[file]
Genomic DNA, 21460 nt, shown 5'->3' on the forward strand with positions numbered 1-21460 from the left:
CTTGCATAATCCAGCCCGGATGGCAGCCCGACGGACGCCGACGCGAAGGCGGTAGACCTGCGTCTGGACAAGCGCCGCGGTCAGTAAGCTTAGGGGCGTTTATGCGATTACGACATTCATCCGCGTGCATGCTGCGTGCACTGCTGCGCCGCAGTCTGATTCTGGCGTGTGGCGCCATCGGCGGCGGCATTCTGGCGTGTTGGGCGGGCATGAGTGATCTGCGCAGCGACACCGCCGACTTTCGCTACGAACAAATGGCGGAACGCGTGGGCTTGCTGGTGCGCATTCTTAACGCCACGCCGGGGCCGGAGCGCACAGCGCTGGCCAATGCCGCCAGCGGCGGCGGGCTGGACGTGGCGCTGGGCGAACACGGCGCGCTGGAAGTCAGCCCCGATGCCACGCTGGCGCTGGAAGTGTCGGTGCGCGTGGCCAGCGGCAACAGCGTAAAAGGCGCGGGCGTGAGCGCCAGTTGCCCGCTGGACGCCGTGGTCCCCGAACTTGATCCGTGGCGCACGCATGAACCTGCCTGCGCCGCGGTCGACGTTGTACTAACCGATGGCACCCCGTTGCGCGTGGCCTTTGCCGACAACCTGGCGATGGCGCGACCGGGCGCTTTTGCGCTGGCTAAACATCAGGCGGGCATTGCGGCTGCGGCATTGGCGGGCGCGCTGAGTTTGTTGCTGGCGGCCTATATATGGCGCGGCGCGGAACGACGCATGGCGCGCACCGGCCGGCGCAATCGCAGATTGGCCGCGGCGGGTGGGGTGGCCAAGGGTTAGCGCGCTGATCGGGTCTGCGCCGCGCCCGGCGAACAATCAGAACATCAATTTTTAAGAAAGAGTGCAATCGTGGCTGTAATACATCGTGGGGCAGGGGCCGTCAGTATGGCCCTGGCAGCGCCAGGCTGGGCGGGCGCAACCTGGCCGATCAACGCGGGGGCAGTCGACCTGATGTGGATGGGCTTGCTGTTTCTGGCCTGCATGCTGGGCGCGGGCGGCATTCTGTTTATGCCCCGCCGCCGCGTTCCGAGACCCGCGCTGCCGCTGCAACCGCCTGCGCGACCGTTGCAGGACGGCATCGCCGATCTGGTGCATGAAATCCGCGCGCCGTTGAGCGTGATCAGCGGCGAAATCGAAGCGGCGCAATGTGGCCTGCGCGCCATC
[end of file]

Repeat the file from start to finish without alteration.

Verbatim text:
Genomic DNA, 21460 nt, shown 5'->3' on the forward strand with positions numbered 1-21460 from the left:
CTTGCATAATCCAGCCCGGATGGCAGCCCGACGGACGCCGACGCGAAGGCGGTAGACCTGCGTCTGGACAAGCGCCGCGGTCAGTAAGCTTAGGGGCGTTTATGCGATTACGACATTCATCCGCGTGCATGCTGCGTGCACTGCTGCGCCGCAGTCTGATTCTGGCGTGTGGCGCCATCGGCGGCGGCATTCTGGCGTGTTGGGCGGGCATGAGTGATCTGCGCAGCGACACCGCCGACTTTCGCTACGAACAAATGGCGGAACGCGTGGGCTTGCTGGTGCGCATTCTTAACGCCACGCCGGGGCCGGAGCGCACAGCGCTGGCCAATGCCGCCAGCGGCGGCGGGCTGGACGTGGCGCTGGGCGAACACGGCGCGCTGGAAGTCAGCCCCGATGCCACGCTGGCGCTGGAAGTGTCGGTGCGCGTGGCCAGCGGCAACAGCGTAAAAGGCGCGGGCGTGAGCGCCAGTTGCCCGCTGGACGCCGTGGTCCCCGAACTTGATCCGTGGCGCACGCATGAACCTGCCTGCGCCGCGGTCGACGTTGTACTAACCGATGGCACCCCGTTGCGCGTGGCCTTTGCCGACAACCTGGCGATGGCGCGACCGGGCGCTTTTGCGCTGGCTAAACATCAGGCGGGCATTGCGGCTGCGGCATTGGCGGGCGCGCTGAGTTTGTTGCTGGCGGCCTATATATGGCGCGGCGCGGAACGACGCATGGCGCGCACCGGCCGGCGCAATCGCAGATTGGCCGCGGCGGGTGGGGTGGCCAAGGGTTAGCGCGCTGATCGGGTCTGCGCCGCGCCCGGCGAACAATCAGAACATCAATTTTTAAGAAAGAGTGCAATCGTGGCTGTAATACATCGTGGGGCAGGGGCCGTCAGTATGGCCCTGGCAGCGCCAGGCTGGGCGGGCGCAACCTGGCCGATCAACGCGGGGGCAGTCGACCTGATGTGGATGGGCTTGCTGTTTCTGGCCTGCATGCTGGGCGCGGGCGGCATTCTGTTTATGCCCCGCCGCCGCGTTCCGAGACCCGCGCTGCCGCTGCAACCGCCTGCGCGACCGTTGCAGGACGGCATCGCCGATCTGGTGCATGAAATCCGCGCGCCGTTGAGCGTGATCAGCGGCGAAATCGAAGCGGCGCAATGTGGCCTGCGCGCCATC